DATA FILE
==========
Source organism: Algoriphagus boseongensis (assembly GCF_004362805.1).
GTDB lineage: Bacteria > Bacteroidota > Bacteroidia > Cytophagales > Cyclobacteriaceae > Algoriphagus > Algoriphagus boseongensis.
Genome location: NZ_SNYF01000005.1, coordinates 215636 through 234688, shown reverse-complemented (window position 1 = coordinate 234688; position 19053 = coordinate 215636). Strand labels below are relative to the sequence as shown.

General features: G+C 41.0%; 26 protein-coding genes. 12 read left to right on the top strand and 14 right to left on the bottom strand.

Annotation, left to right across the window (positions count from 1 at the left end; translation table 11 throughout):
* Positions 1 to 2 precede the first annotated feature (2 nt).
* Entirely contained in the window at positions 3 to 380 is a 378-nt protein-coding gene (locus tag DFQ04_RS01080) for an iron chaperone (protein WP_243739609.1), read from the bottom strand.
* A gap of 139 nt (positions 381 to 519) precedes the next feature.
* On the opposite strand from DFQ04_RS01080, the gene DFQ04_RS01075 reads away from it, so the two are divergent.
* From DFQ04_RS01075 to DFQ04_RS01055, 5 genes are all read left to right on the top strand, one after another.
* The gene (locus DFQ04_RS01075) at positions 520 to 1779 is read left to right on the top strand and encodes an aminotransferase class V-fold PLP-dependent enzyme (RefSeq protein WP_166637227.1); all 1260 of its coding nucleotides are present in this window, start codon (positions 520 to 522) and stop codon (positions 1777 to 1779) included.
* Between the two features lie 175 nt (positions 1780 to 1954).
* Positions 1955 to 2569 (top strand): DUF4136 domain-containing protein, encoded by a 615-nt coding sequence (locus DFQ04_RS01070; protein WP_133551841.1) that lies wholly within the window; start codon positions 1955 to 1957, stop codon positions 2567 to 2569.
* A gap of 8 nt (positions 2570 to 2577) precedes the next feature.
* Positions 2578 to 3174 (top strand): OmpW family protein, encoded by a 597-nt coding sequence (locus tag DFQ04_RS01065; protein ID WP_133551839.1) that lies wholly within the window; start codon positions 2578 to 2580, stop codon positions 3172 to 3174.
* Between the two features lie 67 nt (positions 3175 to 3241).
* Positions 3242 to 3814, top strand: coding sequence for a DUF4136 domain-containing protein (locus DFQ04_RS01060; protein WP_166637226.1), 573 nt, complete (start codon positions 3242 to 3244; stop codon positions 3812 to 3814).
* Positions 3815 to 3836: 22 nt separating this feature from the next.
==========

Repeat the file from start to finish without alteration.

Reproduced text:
Source organism: Algoriphagus boseongensis (assembly GCF_004362805.1).
GTDB lineage: Bacteria > Bacteroidota > Bacteroidia > Cytophagales > Cyclobacteriaceae > Algoriphagus > Algoriphagus boseongensis.
Genome location: NZ_SNYF01000005.1, coordinates 215636 through 234688, shown reverse-complemented (window position 1 = coordinate 234688; position 19053 = coordinate 215636). Strand labels below are relative to the sequence as shown.

General features: G+C 41.0%; 26 protein-coding genes. 12 read left to right on the top strand and 14 right to left on the bottom strand.

Annotation, left to right across the window (positions count from 1 at the left end; translation table 11 throughout):
* Positions 1 to 2 precede the first annotated feature (2 nt).
* Entirely contained in the window at positions 3 to 380 is a 378-nt protein-coding gene (locus tag DFQ04_RS01080) for an iron chaperone (protein WP_243739609.1), read from the bottom strand.
* A gap of 139 nt (positions 381 to 519) precedes the next feature.
* On the opposite strand from DFQ04_RS01080, the gene DFQ04_RS01075 reads away from it, so the two are divergent.
* From DFQ04_RS01075 to DFQ04_RS01055, 5 genes are all read left to right on the top strand, one after another.
* The gene (locus DFQ04_RS01075) at positions 520 to 1779 is read left to right on the top strand and encodes an aminotransferase class V-fold PLP-dependent enzyme (RefSeq protein WP_166637227.1); all 1260 of its coding nucleotides are present in this window, start codon (positions 520 to 522) and stop codon (positions 1777 to 1779) included.
* Between the two features lie 175 nt (positions 1780 to 1954).
* Positions 1955 to 2569 (top strand): DUF4136 domain-containing protein, encoded by a 615-nt coding sequence (locus DFQ04_RS01070; protein WP_133551841.1) that lies wholly within the window; start codon positions 1955 to 1957, stop codon positions 2567 to 2569.
* A gap of 8 nt (positions 2570 to 2577) precedes the next feature.
* Positions 2578 to 3174 (top strand): OmpW family protein, encoded by a 597-nt coding sequence (locus tag DFQ04_RS01065; protein ID WP_133551839.1) that lies wholly within the window; start codon positions 2578 to 2580, stop codon positions 3172 to 3174.
* Between the two features lie 67 nt (positions 3175 to 3241).
* Positions 3242 to 3814, top strand: coding sequence for a DUF4136 domain-containing protein (locus DFQ04_RS01060; protein WP_166637226.1), 573 nt, complete (start codon positions 3242 to 3244; stop codon positions 3812 to 3814).
* Positions 3815 to 3836: 22 nt separating this feature from the next.